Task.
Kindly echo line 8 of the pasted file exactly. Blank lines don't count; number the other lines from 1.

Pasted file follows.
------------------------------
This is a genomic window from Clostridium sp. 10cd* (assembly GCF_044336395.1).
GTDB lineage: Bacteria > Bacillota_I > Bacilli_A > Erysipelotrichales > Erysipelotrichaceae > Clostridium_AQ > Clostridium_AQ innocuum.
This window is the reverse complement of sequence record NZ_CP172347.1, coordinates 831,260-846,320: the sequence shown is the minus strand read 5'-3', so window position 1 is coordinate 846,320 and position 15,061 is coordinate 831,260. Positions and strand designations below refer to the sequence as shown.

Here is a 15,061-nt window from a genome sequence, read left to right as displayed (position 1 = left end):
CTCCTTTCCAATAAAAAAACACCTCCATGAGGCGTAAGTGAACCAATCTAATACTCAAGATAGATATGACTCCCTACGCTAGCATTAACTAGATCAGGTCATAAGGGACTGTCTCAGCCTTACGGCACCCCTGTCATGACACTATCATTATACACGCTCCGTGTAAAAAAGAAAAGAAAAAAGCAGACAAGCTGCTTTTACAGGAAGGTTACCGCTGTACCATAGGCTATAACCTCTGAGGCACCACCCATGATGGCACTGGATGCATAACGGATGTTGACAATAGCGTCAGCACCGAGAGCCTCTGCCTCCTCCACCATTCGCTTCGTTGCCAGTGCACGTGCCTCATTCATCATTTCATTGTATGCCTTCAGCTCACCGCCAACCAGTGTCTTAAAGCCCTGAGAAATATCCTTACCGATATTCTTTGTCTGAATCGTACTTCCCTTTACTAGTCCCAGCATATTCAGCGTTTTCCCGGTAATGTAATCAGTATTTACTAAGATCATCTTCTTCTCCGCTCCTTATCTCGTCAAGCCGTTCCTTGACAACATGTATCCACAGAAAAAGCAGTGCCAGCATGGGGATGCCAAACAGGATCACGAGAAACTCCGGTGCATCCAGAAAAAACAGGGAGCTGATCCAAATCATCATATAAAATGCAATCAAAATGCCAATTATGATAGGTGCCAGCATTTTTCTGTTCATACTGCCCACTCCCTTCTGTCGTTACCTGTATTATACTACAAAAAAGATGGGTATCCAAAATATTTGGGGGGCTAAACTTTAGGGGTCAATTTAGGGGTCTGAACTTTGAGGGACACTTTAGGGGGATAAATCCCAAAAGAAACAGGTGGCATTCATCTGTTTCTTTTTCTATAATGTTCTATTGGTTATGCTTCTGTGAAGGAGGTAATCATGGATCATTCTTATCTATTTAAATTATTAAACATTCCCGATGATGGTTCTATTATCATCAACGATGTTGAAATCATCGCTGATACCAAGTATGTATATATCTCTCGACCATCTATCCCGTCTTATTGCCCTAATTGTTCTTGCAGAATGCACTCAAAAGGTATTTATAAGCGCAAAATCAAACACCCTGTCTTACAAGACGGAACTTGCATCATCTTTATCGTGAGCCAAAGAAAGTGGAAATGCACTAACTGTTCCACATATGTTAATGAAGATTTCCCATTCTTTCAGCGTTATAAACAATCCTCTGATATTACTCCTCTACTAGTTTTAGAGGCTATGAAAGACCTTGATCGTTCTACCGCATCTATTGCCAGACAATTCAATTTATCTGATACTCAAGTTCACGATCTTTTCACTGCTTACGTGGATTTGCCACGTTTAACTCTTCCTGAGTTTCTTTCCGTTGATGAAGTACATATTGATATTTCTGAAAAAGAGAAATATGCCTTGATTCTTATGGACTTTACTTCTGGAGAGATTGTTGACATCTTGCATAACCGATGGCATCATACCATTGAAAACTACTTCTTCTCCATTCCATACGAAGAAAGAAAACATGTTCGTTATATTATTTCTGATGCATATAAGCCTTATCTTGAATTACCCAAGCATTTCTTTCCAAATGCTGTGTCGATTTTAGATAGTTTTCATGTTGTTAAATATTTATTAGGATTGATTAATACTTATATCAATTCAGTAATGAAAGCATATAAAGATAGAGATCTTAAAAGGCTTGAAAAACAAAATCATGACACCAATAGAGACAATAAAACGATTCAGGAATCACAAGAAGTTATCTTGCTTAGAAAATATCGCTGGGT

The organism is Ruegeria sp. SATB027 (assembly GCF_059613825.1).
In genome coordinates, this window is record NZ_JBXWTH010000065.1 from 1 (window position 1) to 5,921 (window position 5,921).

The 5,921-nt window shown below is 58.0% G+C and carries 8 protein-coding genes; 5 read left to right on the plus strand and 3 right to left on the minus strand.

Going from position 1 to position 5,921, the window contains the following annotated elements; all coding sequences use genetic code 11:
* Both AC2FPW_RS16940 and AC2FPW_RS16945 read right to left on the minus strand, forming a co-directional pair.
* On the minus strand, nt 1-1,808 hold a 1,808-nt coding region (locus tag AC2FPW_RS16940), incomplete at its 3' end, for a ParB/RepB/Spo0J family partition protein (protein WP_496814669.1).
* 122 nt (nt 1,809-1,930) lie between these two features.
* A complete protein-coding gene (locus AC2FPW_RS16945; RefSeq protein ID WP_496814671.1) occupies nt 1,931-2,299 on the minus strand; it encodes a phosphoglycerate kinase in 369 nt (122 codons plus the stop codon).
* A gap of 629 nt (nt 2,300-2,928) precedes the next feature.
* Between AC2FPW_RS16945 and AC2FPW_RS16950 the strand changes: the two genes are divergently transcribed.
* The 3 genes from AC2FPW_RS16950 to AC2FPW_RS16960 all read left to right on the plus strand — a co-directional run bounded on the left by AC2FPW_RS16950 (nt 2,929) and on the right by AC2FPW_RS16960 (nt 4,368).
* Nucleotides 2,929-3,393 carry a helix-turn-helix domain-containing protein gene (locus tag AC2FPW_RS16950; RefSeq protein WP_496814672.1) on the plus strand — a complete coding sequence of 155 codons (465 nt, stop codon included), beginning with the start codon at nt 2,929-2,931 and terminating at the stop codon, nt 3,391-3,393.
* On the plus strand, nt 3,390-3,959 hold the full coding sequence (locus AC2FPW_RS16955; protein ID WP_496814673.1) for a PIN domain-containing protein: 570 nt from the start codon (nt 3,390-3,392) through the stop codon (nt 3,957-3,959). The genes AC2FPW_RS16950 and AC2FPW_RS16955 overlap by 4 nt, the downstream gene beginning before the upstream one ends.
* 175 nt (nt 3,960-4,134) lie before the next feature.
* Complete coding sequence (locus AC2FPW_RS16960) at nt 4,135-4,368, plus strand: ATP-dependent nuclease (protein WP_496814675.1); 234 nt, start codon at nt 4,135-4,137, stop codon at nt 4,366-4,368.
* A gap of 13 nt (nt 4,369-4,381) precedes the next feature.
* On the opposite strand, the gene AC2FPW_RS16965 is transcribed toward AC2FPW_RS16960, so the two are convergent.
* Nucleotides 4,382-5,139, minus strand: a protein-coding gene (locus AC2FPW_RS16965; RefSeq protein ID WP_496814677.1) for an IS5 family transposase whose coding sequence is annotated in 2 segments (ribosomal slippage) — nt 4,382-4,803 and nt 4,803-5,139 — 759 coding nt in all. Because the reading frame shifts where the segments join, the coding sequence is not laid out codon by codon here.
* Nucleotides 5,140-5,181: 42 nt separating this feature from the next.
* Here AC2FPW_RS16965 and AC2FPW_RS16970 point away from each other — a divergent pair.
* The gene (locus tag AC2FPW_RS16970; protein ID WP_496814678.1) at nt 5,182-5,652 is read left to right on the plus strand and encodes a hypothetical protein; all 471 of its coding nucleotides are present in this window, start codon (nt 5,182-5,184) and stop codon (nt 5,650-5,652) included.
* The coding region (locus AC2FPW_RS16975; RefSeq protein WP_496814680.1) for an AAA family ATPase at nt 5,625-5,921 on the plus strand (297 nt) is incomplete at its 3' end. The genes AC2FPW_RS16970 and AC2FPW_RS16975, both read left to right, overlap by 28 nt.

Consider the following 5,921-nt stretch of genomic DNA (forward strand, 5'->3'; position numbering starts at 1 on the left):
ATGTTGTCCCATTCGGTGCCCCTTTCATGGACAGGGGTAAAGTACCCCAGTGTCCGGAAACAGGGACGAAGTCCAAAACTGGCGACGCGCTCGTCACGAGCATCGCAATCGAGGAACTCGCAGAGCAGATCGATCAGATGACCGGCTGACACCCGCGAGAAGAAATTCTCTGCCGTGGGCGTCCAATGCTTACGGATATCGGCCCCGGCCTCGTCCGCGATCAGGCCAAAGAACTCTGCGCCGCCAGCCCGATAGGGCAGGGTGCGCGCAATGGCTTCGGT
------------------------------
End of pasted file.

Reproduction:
The 5,921-nt window shown below is 58.0% G+C and carries 8 protein-coding genes; 5 read left to right on the plus strand and 3 right to left on the minus strand.